New CMU AI Poker Bot – Pluribus – Humbles the Pros Again

By John Russell

July 15, 2019

Remember Libratus, the Carnegie Mellon University developed AI poker bot that’s been humbling poker professionals at Texas hold’em for a couple of years. Well, say hello to Pluribus, an upgraded bot, which has now beaten top Texas hold’em professionals, but this time instead of in one-on-one matches, Pluribus has been winning games with six players.

“While going from two to six players might seem incremental, it’s actually a big deal,” said Julian Togelius at New York University, who studies games and AI and was quoted in a recent Nature report (No limit: AI poker bot is first to beat professionals at multiplayer game). “The multiplayer aspect is something that is not present at all in other games that are currently studied.” A paper (Superhuman AI for multiplayer poker) by the software’s primary developers was also published in Science.

According to the Nature report written by Douglas Heaven, in a 12-day session with more than 10,000 hands, Pluribus beat 15 top human players. “A lot of AI researchers didn’t think it was possible to do this using [our] techniques,” said Noam Brown of CMU and Facebook AI Research, who developed Pluribus with his Carnegie colleague Tuomas Sandholm.

Brown and Sandholm radically overhauled Libratus’s search algorithm, according to the Nature article. “Most game-playing AIs search forwards through decision trees for the best move to make in a given situation. Libratus searched to the end of a game before choosing an action.”

 

Here’s a brief excerpt:

“The key breakthrough was developing a method that allowed Pluribus to make good choices after looking ahead only a few moves rather than to the end of the game.

“Pluribus teaches itself from scratch using a form of reinforcement learning similar to that used by DeepMind’s Go AI, AlphaZero. It starts off playing poker randomly and improves as it works out which actions win more money. After each hand, it looks back at how it played and checks whether it would have made more money with different actions, such as raising rather than sticking to a bet. If the alternatives lead to better outcomes, it will be more likely to choose theme in future.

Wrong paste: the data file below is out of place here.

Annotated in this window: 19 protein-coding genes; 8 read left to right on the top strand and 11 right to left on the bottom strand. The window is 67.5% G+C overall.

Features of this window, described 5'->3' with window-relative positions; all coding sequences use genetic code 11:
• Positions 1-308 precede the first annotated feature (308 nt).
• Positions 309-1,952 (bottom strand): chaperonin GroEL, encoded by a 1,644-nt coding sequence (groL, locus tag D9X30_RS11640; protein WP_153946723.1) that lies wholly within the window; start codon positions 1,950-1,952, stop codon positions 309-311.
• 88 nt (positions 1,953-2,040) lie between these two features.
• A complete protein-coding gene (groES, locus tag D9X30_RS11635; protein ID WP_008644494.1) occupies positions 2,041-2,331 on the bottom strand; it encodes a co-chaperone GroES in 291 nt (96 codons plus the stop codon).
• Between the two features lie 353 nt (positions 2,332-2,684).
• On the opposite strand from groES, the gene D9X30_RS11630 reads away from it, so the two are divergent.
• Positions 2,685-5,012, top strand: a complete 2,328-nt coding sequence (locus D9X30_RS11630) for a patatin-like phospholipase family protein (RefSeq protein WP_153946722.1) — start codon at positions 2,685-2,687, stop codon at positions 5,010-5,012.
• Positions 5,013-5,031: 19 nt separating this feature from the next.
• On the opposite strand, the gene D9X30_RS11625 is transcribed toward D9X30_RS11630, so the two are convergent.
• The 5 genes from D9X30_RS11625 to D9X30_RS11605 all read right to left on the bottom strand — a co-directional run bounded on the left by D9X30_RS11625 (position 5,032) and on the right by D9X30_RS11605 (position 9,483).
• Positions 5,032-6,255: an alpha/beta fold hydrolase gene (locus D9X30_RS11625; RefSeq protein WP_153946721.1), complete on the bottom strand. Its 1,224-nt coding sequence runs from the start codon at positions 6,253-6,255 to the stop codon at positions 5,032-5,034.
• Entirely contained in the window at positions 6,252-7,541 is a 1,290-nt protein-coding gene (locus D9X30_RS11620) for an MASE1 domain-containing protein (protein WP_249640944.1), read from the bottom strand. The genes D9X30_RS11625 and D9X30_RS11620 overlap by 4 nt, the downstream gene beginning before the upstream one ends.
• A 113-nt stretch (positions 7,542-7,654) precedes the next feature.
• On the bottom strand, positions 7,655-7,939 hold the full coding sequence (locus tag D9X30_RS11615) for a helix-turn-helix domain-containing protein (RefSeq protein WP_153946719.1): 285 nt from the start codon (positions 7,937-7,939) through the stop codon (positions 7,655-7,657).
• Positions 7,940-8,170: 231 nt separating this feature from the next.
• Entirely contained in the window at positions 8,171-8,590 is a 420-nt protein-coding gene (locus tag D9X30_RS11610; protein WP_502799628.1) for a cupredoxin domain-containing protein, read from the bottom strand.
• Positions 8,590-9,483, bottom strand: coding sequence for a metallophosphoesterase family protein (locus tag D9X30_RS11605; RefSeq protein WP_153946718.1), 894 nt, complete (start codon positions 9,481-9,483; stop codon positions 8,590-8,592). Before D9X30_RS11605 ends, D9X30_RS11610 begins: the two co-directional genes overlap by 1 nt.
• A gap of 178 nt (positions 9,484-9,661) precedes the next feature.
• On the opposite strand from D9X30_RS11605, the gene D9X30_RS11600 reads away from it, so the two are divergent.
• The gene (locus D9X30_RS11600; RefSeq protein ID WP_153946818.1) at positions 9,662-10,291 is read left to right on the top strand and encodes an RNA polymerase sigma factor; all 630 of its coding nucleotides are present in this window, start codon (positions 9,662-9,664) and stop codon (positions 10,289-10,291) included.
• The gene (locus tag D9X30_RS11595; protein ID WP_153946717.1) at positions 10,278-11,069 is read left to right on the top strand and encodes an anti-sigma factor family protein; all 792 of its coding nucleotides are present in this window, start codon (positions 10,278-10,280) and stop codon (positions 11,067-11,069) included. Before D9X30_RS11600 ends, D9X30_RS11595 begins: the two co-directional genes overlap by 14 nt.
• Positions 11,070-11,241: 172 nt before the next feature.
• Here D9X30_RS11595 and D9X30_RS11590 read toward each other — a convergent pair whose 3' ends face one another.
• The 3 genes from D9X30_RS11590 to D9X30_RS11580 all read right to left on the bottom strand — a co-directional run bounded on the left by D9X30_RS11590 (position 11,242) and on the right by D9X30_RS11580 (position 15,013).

“By playing trillions of hands of poker against itself, Pluribus created a basic strategy that it draws on in matches. At each decision point, it compares the state of the game with its blueprint and searches a few moves ahead to see how the action played out. It then decides whether it can improve on it. And because it taught itself to play without human input, the AI settled on a few strategies that human players tend not to use.”

The revised strategy used by Pluribus significantly reduces the computational complexity and workload. Here’s a comparison of systems used by various well-known game machines, taken from the Science paper:

“When playing, Pluribus runs on two Intel Haswell E5-2695 v3 CPUs and uses less than 128 GB of memory. For comparison, AlphaGo used 1,920 CPUs and 280 GPUs for real-time search in its 2016 matches against top Go professional Lee Sedol, Deep Blue used 480 custom-designed chips in its 1997 matches against top chess professional Garry Kasparov, and Libratus used 100 CPUs in its 2017 matches against top professionals in two-player poker. The amount of time Pluribus takes to conduct search on a single subgame varies between 1s and 33s depending on the particular situation. On average, Pluribus plays at a rate of 20s per hand when playing against copies of itself in six-player poker. This is roughly twice as fast as professional humans tend to play.”

Link to Nature report: https://www.nature.com/articles/d41586-019-02156-9

Link to Science paper: https://science.sciencemag.org/content/early/2019/07/10/science.aay2400

Link to Carnegie Mellon article: https://www.cmu.edu/news/stories/archives/2019/july/cmu-facebook-ai-beats-poker-pros.html

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